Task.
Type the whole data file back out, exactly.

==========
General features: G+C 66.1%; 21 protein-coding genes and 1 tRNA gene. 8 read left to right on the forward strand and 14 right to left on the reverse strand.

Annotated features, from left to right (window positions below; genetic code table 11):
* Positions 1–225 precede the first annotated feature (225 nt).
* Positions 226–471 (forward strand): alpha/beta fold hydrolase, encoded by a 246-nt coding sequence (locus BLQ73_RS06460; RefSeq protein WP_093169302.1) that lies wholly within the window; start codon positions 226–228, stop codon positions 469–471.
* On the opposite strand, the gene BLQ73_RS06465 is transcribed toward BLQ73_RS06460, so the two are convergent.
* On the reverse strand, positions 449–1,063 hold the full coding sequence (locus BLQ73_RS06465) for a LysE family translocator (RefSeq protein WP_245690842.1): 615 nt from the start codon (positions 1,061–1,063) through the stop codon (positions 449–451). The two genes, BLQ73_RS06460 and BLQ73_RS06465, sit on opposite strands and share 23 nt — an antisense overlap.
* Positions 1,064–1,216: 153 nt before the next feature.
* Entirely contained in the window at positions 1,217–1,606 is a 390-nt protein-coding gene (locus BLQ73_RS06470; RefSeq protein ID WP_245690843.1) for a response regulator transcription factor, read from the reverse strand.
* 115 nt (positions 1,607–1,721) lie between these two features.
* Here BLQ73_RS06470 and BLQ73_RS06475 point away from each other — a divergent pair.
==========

General features: G+C 66.1%; 21 protein-coding genes and 1 tRNA gene. 8 read left to right on the forward strand and 14 right to left on the reverse strand.

Annotated features, from left to right (window positions below; genetic code table 11):
* Positions 1–225 precede the first annotated feature (225 nt).
* Positions 226–471 (forward strand): alpha/beta fold hydrolase, encoded by a 246-nt coding sequence (locus BLQ73_RS06460; RefSeq protein WP_093169302.1) that lies wholly within the window; start codon positions 226–228, stop codon positions 469–471.
* On the opposite strand, the gene BLQ73_RS06465 is transcribed toward BLQ73_RS06460, so the two are convergent.
* On the reverse strand, positions 449–1,063 hold the full coding sequence (locus BLQ73_RS06465) for a LysE family translocator (RefSeq protein WP_245690842.1): 615 nt from the start codon (positions 1,061–1,063) through the stop codon (positions 449–451). The two genes, BLQ73_RS06460 and BLQ73_RS06465, sit on opposite strands and share 23 nt — an antisense overlap.
* Positions 1,064–1,216: 153 nt before the next feature.
* Entirely contained in the window at positions 1,217–1,606 is a 390-nt protein-coding gene (locus BLQ73_RS06470; RefSeq protein ID WP_245690843.1) for a response regulator transcription factor, read from the reverse strand.
* 115 nt (positions 1,607–1,721) lie between these two features.
* Here BLQ73_RS06470 and BLQ73_RS06475 point away from each other — a divergent pair.